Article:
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Merchants of Myth? Former New York Times Executive Editor Accused of Plagiarism

© AFP 2022 / EMMANUEL DUNAND/FILESPeople walk by the entrance to US newspaper 'The New York Times' in New York
People walk by the entrance to US newspaper 'The New York Times' in New York - Sputnik International
Jill Abramson, the first female executive editor at the New York Times in the newspaper’s 160-year history, is battling accusations that she plagiarized several parts of her new book, “Merchants of Truth.”

The important question to keep in mind here is whether the plagiarized excerpts were accidental or intentional, award-winning cartoonist Ted Rall told Loud & Clear on Radio Sputnik. "I think whether the public mind decides to forgive a journalist or an author for plagiarism tends to go to their state of mind — is this just a screw up in research? Did she just cut and paste a quote from somewhere, then forget to insert the footnote in Microsoft Word? Or is it something more troubling?" Rall asked.

"This is the thing that always surprises me about situation like this is that the person accused of plagiarism almost always doubles down. When Jill Abramson was on Fox News yesterday [Wednesday], she said, ‘All I can tell you is I certainly didn't plagiarize in my book, and there's 70 pages of footnotes showing where I got the information,'" commented Loud & Clear co-host John Kiriakou.

"I was up all night going through my book because I take these claims of plagiarism so seriously," Abramson said in a statement Thursday to the Washington Post.

Vice correspondent Michael Moynihan wrote, "*All three* chapters on Vice were clotted with mistakes. The truth promised in ‘Merchants of Truth' was often not true. While trying to corroborate certain claims, I noticed it also contained… plagiarized passages," in a tweet Wednesday.

​"The notes don't match up with the right pages in a few cases, and this was unintentional and will be promptly corrected," Abramson said in response to accusations of wrongdoing, adding that "the language is too close in some cases and should have been cited as quotations in text."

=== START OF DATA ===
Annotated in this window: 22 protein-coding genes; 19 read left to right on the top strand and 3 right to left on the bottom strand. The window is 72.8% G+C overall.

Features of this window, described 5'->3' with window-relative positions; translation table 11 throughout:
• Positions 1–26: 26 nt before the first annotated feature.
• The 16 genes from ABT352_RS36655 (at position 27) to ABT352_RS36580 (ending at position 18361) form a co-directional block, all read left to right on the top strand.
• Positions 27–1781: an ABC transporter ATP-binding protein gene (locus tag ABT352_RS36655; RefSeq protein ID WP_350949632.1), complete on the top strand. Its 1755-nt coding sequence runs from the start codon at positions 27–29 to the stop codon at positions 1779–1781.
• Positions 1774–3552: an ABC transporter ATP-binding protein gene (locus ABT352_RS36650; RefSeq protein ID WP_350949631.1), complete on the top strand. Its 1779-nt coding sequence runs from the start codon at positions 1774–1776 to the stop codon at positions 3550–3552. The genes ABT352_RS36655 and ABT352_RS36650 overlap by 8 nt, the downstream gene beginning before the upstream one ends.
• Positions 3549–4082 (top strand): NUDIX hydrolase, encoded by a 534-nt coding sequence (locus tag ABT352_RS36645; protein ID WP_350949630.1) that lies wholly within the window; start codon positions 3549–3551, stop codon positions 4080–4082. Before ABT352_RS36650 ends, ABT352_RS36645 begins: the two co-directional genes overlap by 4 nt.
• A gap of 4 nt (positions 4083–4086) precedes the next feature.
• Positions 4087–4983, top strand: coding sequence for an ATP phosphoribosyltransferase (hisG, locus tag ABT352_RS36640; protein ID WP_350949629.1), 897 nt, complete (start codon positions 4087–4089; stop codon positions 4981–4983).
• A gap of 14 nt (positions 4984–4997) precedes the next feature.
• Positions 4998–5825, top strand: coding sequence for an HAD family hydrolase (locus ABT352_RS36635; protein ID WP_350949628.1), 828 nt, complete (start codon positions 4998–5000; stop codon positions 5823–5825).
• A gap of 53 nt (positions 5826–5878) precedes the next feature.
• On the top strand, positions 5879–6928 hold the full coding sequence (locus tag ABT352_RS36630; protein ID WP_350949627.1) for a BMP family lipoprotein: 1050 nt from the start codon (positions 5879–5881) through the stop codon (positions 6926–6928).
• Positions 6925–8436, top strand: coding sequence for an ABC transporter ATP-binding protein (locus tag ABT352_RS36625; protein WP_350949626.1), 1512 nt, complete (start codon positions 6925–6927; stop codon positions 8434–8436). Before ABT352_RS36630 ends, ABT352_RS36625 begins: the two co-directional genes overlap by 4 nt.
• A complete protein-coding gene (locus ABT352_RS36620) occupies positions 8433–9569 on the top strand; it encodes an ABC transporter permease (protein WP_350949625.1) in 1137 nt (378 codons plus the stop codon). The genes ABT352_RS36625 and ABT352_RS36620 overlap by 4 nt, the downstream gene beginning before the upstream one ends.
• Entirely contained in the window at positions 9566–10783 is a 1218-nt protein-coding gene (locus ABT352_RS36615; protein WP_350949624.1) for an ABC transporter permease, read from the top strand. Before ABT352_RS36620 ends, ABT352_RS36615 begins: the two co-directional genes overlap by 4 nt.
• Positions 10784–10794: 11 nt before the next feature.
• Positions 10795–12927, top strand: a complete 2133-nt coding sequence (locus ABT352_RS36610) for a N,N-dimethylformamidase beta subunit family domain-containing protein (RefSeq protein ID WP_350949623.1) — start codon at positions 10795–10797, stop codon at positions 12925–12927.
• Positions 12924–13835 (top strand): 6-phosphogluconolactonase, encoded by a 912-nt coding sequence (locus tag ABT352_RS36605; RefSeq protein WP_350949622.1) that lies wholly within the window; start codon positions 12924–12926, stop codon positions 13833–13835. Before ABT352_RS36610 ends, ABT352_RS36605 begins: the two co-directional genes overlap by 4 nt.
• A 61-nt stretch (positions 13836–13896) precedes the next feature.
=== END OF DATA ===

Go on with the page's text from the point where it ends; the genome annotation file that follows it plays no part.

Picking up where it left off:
"This, too, will be fixed," the former NYT editor promised, noting that all of the ideas in 500-plus page book were "original… The passages in question involve facts that should have been perfectly cited in my footnotes and weren't."

When Abramson left NYT in 2014, publisher Arthur O. Sulzberger Jr. told a "stunned" newsroom the editor's dismissal was because of "an issue with management," the newspaper reported. Abramson was reported to have clashed with Managing Editor Dean Baquet and Sulzberger Jr. himself. Employees griped she was "polarizing" and "mercurial," according to the newspaper. Abramson apparently set Baquet off by seeking to hire an editor from The Guardian, Janine Gibson, and install Gibson as the new co-managing editor — all without telling Baquet. It's difficult to believe someone with a profile like Abramson would be able to publish a book without it receiving intense public scrutiny.

Last month, at least two other scandals arose over Abramson's book.

The first was when former Vice correspondent Danny Gold said that Abramson erroneously claimed he failed to wear protective gear while covering the Ebola crisis in Liberia. "Like every other reporter there, I was told by experts not to walk around with a PPE unless you were in the ICU," Gold wrote. PPE stands for personal protective equipment.

​"I also worked alongside Times reporters, who a. Gave me that advice and b. Did the same," wrote Gold, now a correspondent at the US Public Broadcasting Service (PBS).

Then, current Vice correspondent Arielle Duhaime-Ross said that Abramson made six errors about her, including wrongly calling her a transgender woman. "During our chat, I told her I'm a queer, gender non-conforming woman. She didn't ask for an explanation. She didn't ask for my pronouns," Duhaime-Ross in early January.

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